According to news coverage, during his inauguration he refused to say, “So help me God.” Olson said, “I just told the member of the Supreme Court (of California) who came to swear me in as governor that there was no use to ask me to say ‘So help me God’ because God couldn’t help me at all, and that there isn’t any such person, and I will have to just say, ‘I will affirm.’ ” After his term as governor (he lost re-election), he campaigned against the proposal to make “In God We Trust” the official motto of California. “Such a motto is untrue,” he said. “We don’t trust in God. . . . The harm is that it is a violation of the First Amendment to the Constitution.” An activist with the United Secularists of America, he became the president of the organization in 1957 and remained president until his death on April 13, 1962. In 1959 the Commonwealth Club of California cancelled a speech Olson was scheduled to give on the subject of separation of church and state. In that prepared speech Olson wrote, “No god has ever shown himself. The thousands of gods that man has worshipped are myths born of his fears and his imaginations.”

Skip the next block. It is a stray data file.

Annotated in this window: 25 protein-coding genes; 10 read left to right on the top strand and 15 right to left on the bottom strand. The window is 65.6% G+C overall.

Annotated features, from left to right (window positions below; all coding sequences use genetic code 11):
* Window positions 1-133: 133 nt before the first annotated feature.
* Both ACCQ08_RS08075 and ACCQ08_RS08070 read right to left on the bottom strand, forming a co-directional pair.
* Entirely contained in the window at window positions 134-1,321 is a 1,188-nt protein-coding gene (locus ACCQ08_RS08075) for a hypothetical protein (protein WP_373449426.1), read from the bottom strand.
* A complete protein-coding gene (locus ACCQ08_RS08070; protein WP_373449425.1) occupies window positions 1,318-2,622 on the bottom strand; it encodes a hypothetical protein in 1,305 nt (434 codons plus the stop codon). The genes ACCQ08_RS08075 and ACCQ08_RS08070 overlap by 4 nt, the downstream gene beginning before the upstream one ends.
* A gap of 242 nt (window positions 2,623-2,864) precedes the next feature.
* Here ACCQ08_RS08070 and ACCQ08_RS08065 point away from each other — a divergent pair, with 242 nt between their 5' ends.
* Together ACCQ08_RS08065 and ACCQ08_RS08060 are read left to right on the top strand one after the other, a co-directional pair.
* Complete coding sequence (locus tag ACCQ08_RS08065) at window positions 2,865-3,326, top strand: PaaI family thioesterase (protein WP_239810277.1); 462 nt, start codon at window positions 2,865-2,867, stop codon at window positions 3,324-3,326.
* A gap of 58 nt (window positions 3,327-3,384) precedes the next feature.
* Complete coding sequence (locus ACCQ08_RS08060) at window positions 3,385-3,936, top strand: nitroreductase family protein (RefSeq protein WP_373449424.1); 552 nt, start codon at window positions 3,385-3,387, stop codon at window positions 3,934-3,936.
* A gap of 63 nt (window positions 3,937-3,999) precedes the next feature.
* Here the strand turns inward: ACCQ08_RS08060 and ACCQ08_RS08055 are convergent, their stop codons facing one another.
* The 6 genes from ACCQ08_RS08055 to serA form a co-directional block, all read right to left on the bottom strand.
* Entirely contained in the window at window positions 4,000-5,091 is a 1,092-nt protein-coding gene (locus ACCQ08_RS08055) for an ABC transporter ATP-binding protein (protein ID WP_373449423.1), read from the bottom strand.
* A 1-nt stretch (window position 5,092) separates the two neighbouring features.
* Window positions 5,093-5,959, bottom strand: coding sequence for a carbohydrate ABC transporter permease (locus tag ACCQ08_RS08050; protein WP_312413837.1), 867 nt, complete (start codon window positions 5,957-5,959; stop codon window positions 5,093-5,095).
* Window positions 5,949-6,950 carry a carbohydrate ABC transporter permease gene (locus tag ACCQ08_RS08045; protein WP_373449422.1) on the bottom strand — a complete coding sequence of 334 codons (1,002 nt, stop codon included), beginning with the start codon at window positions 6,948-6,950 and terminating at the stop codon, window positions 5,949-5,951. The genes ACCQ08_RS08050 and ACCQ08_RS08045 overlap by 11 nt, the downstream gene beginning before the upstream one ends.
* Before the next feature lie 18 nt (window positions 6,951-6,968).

“The emancipation of the mind from religious superstition is as essential to the progress of civilization as is emancipation from physical slavery.”
—Culbert Olson, in 1961, at age 84 after being asked if religion promoted social progress
“Religion is declining, with no better proof than I am here today. Two hundred years ago, I would have been burned at the stake. What was considered heresay [sic] by our fathers is tolerated now. The hell that frightened us in childhood has vanished into space. Heaven is not in our geographies. Therefore, we see the old faiths loosing their hold on the human mind.”
“I maintain that thoughtful Atheism affords greater possibility for human happiness than any system yet based on, or possible to be founded on, Theism, and that the lives of true Atheists must be more virtuous--because more human--than those of the believers in Deity, . . .
Atheism, properly understood, is no mere disbelief; is in no wise a cold, barren negative; it is, on the contrary, a hearty, fruitful affirmation of all truth, and involves the positive assertion of action of highest humanity.”